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Science of Hypnosis Time and time again, we hear the question, what exactly is hypnosis and is there science behind it? A brain signature of being hypnotized was first recognized in 2012 with functional MRI (fMRI), a type of MRI that showed brain . Sections of the brain related with executive control and attention were evidenced to be involved. In particular, hypnotized subjects exhibited stronger co-activation between components of the executive-control network (manages basic cognitive functions) and the salience network (decides which stimuli should receive attention). Both networks in the brain are activated in unison. In those who were not hypnotized, no such connectivity was seen. What drove these experiments to a higher plane is that researcher used fMRI to see which parts of brain get triggered as hypnotized subjects analyzed colors. The color sections in both left and right hemispheres were stimulated when the subjects were made to perceive colors. The researchers confirmed that hypnosis is indeed a distinct psychological state and undoubtedly not a result of playing a role.
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Another fascinating observation from these studies were the hemispheric changes between non-hypnotized and hypnotized brain. When non-hypnotized subjects were told to point out colors in a black-and-white image, only the right hemisphere responded. The left hemisphere, which deals with reason and logic, only responded under hypnosis.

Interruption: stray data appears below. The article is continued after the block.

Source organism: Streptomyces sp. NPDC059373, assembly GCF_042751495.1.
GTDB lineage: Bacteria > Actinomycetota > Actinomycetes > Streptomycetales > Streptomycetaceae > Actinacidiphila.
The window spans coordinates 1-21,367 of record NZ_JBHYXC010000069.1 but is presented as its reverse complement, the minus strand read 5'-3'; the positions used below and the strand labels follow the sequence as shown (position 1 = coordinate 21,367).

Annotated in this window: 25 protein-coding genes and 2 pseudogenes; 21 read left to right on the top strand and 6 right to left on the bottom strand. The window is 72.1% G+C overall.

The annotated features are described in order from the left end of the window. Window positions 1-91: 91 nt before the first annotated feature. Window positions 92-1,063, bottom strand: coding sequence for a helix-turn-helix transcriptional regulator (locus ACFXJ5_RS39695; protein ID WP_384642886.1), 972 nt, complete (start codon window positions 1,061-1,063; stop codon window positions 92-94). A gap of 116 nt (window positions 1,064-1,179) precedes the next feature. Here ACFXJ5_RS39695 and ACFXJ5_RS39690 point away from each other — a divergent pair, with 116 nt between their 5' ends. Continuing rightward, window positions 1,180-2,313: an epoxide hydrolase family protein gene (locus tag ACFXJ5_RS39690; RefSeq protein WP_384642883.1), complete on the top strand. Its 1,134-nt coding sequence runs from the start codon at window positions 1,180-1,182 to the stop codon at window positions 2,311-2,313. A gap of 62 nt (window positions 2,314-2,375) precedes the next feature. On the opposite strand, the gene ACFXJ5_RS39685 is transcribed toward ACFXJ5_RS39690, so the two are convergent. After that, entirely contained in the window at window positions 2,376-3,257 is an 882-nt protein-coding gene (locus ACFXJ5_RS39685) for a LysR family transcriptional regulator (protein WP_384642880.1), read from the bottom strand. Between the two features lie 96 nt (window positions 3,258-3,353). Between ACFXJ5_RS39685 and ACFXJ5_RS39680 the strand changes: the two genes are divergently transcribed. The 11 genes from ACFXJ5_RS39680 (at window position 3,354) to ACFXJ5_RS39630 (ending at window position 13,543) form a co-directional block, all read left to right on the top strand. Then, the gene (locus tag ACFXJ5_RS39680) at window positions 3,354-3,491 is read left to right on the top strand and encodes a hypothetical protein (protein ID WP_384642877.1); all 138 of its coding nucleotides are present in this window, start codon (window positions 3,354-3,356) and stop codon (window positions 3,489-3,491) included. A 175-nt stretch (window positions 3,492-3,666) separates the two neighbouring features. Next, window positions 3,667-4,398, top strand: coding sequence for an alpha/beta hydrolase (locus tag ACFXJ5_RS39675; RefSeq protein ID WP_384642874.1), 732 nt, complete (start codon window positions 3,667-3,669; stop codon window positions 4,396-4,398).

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Another research used positron-emission tomography (PET) to look into cerebral blood flow in hypnotized subjects. The hypnotic state was related to activation of a number of mainly left-sided cortical sections and some right-sided areas. The trend of activation shared a lot of similarities with mental imagery, from which it showed differences by the relative deactivation of the precuneus (handles visuo-spatial imagery, episodic memory retrieval and self-processing operations of the brain). The trend of activation had plenty of similarities with mental imagery, from which it proved different by the relative deactivation of the precuneus, the part of the brain that takes care of the brain’s visuo-spatial imagery, episodic memory retrieval and self-processing operations. For some scholars, hypnotized subjects activate to a considerable extent the brain parts that are used in imagination, but without causing real perceptual changes. Another functional MRI study showed limited activity in both anterior cingulate cortex, which affects emotions, learning and memory, and visual areas under hypnosis. The results suggest that hypnosis influences cognitive control by limiting activity in specific brain regions. In multiple studies, hypnotizable subjects exhibited substantially more brain activity in the emotion and behavior-affecting anterior cingulate gyrus, as compared to participants who are non-hypnotized. The anterior cingulate gyrus responds to mistakes and gauges emotional outcomes. Prefrontal cortex is connected with higher level cognitive processing and behavior. Comparison of findings from multiple studies also indicates quite contradictory results. Several areas of the brain appear to be responsive in various experiments. This may be connected to various experimental techniques, both when it comes to equipment and hypnotic approach used by experimenters.